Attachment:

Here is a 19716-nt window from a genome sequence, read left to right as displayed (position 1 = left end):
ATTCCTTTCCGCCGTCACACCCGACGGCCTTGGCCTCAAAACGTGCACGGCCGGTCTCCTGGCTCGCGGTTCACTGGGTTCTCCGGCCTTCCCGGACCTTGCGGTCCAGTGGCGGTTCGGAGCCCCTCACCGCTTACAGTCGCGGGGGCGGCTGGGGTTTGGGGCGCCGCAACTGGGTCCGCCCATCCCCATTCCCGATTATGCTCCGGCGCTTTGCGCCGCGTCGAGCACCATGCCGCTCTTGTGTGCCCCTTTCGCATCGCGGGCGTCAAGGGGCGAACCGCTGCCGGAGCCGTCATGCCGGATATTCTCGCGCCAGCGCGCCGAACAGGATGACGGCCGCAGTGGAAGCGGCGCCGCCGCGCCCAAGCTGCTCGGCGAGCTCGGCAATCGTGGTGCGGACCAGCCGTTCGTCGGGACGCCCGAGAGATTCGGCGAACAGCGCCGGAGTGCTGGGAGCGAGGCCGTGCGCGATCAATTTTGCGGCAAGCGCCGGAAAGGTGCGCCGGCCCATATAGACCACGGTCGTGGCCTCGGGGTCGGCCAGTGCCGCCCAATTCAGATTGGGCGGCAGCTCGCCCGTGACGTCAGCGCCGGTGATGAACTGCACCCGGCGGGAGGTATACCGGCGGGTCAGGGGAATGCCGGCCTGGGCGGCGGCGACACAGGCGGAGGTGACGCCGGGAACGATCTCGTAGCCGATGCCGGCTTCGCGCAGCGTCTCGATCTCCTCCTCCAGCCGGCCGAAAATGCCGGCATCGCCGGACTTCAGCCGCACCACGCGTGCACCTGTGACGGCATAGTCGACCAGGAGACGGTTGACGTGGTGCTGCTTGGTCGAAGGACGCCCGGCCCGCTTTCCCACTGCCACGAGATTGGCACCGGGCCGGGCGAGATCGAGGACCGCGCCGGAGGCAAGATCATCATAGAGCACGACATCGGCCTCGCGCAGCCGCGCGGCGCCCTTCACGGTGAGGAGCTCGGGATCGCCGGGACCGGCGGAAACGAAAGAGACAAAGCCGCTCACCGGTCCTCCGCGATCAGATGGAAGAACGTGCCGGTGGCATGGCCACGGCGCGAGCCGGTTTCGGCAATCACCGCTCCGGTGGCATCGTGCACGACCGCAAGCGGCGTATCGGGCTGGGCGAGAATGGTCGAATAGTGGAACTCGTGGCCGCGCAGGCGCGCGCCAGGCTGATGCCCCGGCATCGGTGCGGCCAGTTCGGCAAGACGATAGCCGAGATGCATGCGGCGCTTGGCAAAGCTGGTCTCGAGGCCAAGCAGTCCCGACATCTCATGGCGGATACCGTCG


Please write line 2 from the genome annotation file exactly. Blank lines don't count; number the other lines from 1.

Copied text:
ATTCCTTTCCGCCGTCACACCCGACGGCCTTGGCCTCAAAACGTGCACGGCCGGTCTCCTGGCTCGCGGTTCACTGGGTTCTCCGGCCTTCCCGGACCTTGCGGTCCAGTGGCGGTTCGGAGCCCCTCACCGCTTACAGTCGCGGGGGCGGCTGGGGTTTGGGGCGCCGCAACTGGGTCCGCCCATCCCCATTCCCGATTATGCTCCGGCGCTTTGCGCCGCGTCGAGCACCATGCCGCTCTTGTGTGCCCCTTTCGCATCGCGGGCGTCAAGGGGCGAACCGCTGCCGGAGCCGTCATGCCGGATATTCTCGCGCCAGCGCGCCGAACAGGATGACGGCCGCAGTGGAAGCGGCGCCGCCGCGCCCAAGCTGCTCGGCGAGCTCGGCAATCGTGGTGCGGACCAGCCGTTCGTCGGGACGCCCGAGAGATTCGGCGAACAGCGCCGGAGTGCTGGGAGCGAGGCCGTGCGCGATCAATTTTGCGGCAAGCGCCGGAAAGGTGCGCCGGCCCATATAGACCACGGTCGTGGCCTCGGGGTCGGCCAGTGCCGCCCAATTCAGATTGGGCGGCAGCTCGCCCGTGACGTCAGCGCCGGTGATGAACTGCACCCGGCGGGAGGTATACCGGCGGGTCAGGGGAATGCCGGCCTGGGCGGCGGCGACACAGGCGGAGGTGACGCCGGGAACGATCTCGTAGCCGATGCCGGCTTCGCGCAGCGTCTCGATCTCCTCCTCCAGCCGGCCGAAAATGCCGGCATCGCCGGACTTCAGCCGCACCACGCGTGCACCTGTGACGGCATAGTCGACCAGGAGACGGTTGACGTGGTGCTGCTTGGTCGAAGGACGCCCGGCCCGCTTTCCCACTGCCACGAGATTGGCACCGGGCCGGGCGAGATCGAGGACCGCGCCGGAGGCAAGATCATCATAGAGCACGACATCGGCCTCGCGCAGCCGCGCGGCGCCCTTCACGGTGAGGAGCTCGGGATCGCCGGGACCGGCGGAAACGAAAGAGACAAAGCCGCTCACCGGTCCTCCGCGATCAGATGGAAGAACGTGCCGGTGGCATGGCCACGGCGCGAGCCGGTTTCGGCAATCACCGCTCCGGTGGCATCGTGCACGACCGCAAGCGGCGTATCGGGCTGGGCGAGAATGGTCGAATAGTGGAACTCGTGGCCGCGCAGGCGCGCGCCAGGCTGATGCCCCGGCATCGGTGCGGCCAGTTCGGCAAGACGATAGCCGAGATGCATGCGGCGCTTGGCAAAGCTGGTCTCGAGGCCAAGCAGTCCCGACATCTCATGGCGGATACCGTCG